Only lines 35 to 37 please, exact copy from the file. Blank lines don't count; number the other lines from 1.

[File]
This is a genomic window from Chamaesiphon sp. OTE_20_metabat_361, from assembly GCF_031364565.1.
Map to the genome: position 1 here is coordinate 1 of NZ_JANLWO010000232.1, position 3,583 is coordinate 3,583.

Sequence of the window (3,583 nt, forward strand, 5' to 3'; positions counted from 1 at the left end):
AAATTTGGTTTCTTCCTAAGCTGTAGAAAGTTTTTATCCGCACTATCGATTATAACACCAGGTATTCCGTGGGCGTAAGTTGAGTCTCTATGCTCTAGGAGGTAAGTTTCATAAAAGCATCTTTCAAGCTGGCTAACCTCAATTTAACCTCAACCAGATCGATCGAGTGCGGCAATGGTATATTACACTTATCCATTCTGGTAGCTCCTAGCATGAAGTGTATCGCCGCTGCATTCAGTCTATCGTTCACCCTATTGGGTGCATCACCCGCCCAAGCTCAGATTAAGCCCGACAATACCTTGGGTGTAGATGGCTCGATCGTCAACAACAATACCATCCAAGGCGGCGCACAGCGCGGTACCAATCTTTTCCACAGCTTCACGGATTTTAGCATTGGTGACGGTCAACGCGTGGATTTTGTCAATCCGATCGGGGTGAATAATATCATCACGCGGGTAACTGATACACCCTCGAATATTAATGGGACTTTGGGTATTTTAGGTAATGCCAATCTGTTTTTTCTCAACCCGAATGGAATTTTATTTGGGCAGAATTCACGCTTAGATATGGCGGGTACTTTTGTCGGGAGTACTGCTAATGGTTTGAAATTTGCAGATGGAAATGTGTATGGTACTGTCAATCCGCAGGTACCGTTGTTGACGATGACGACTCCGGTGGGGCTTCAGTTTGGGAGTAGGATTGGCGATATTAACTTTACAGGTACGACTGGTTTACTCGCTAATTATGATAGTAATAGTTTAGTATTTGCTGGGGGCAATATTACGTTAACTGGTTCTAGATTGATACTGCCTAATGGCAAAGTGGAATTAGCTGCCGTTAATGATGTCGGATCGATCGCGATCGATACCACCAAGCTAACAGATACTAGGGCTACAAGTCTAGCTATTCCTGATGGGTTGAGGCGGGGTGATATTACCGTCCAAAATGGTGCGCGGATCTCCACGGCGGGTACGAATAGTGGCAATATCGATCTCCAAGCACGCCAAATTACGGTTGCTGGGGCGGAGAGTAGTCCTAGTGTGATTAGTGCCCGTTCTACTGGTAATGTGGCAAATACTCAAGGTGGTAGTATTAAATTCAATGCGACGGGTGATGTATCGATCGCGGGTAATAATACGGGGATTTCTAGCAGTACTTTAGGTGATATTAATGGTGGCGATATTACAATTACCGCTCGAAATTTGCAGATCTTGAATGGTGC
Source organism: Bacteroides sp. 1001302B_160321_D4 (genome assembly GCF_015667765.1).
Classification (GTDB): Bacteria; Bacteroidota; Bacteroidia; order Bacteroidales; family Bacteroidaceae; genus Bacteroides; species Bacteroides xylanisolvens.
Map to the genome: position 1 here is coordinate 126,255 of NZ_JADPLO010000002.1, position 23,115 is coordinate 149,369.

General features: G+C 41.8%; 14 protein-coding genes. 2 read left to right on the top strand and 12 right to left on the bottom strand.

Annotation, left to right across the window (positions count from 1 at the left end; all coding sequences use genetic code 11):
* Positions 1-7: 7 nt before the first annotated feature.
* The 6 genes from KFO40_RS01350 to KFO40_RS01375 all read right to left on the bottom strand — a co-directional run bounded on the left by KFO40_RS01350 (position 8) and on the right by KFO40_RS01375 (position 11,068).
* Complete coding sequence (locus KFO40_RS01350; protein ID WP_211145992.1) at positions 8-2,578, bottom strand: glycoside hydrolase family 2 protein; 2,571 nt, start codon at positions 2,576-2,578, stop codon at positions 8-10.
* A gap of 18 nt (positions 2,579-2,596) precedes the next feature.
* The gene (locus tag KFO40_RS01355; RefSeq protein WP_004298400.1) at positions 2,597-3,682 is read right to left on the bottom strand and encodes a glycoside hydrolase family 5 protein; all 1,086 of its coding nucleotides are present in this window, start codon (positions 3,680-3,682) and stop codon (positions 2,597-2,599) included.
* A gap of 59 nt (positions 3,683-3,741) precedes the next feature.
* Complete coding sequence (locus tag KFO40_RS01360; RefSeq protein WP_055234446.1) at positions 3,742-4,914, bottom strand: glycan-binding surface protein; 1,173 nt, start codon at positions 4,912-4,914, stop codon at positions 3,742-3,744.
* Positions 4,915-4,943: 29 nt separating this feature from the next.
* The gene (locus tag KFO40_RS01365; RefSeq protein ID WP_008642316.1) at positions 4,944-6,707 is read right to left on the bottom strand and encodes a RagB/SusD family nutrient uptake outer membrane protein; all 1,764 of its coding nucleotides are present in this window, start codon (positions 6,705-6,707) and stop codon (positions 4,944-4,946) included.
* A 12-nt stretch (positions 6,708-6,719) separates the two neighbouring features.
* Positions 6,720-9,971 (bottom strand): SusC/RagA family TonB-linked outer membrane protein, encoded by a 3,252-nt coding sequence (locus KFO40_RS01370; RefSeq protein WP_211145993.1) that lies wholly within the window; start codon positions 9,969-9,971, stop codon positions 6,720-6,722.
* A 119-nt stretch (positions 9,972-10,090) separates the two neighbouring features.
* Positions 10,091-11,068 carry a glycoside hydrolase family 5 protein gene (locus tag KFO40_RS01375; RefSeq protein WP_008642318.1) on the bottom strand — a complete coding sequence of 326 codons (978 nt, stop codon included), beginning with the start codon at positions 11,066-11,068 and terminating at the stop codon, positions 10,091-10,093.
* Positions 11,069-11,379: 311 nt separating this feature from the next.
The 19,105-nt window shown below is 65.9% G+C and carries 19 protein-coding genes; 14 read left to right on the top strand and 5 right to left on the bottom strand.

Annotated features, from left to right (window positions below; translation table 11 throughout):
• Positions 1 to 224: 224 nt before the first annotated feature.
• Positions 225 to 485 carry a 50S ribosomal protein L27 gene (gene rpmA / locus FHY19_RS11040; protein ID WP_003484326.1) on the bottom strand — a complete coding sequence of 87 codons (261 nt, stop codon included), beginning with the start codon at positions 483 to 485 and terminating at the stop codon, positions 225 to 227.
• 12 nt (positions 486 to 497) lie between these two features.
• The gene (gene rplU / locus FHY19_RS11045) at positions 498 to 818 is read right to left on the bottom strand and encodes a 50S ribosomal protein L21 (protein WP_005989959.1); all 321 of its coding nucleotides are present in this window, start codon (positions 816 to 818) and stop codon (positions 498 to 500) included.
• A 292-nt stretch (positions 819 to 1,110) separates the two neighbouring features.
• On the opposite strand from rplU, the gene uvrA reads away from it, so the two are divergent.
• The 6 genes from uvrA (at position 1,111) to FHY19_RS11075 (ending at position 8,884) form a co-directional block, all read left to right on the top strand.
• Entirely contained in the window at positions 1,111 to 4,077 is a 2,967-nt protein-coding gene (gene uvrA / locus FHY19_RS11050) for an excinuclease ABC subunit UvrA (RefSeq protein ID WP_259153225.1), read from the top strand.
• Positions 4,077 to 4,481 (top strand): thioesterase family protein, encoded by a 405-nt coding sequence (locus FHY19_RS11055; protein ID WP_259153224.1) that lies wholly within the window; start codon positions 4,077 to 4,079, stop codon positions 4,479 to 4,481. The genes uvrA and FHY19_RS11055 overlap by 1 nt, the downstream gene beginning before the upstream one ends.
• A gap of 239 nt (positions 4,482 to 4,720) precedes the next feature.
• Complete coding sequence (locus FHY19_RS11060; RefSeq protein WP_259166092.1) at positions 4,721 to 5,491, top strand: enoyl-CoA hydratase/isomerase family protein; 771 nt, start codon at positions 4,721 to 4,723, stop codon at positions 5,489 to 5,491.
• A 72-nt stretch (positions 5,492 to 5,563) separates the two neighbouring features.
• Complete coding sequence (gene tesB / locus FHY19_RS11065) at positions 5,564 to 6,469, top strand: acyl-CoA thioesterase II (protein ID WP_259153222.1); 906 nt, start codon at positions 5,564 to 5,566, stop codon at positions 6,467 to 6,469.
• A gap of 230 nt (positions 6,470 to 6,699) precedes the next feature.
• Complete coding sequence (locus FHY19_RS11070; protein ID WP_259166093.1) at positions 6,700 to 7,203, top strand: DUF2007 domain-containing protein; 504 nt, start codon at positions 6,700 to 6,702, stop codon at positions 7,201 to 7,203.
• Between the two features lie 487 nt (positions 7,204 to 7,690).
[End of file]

• A gap of 239 nt (positions 4,482 to 4,720) precedes the next feature.
• Complete coding sequence (locus FHY19_RS11060; RefSeq protein WP_259166092.1) at positions 4,721 to 5,491, top strand: enoyl-CoA hydratase/isomerase family protein; 771 nt, start codon at positions 4,721 to 4,723, stop codon at positions 5,489 to 5,491.
• A 72-nt stretch (positions 5,492 to 5,563) separates the two neighbouring features.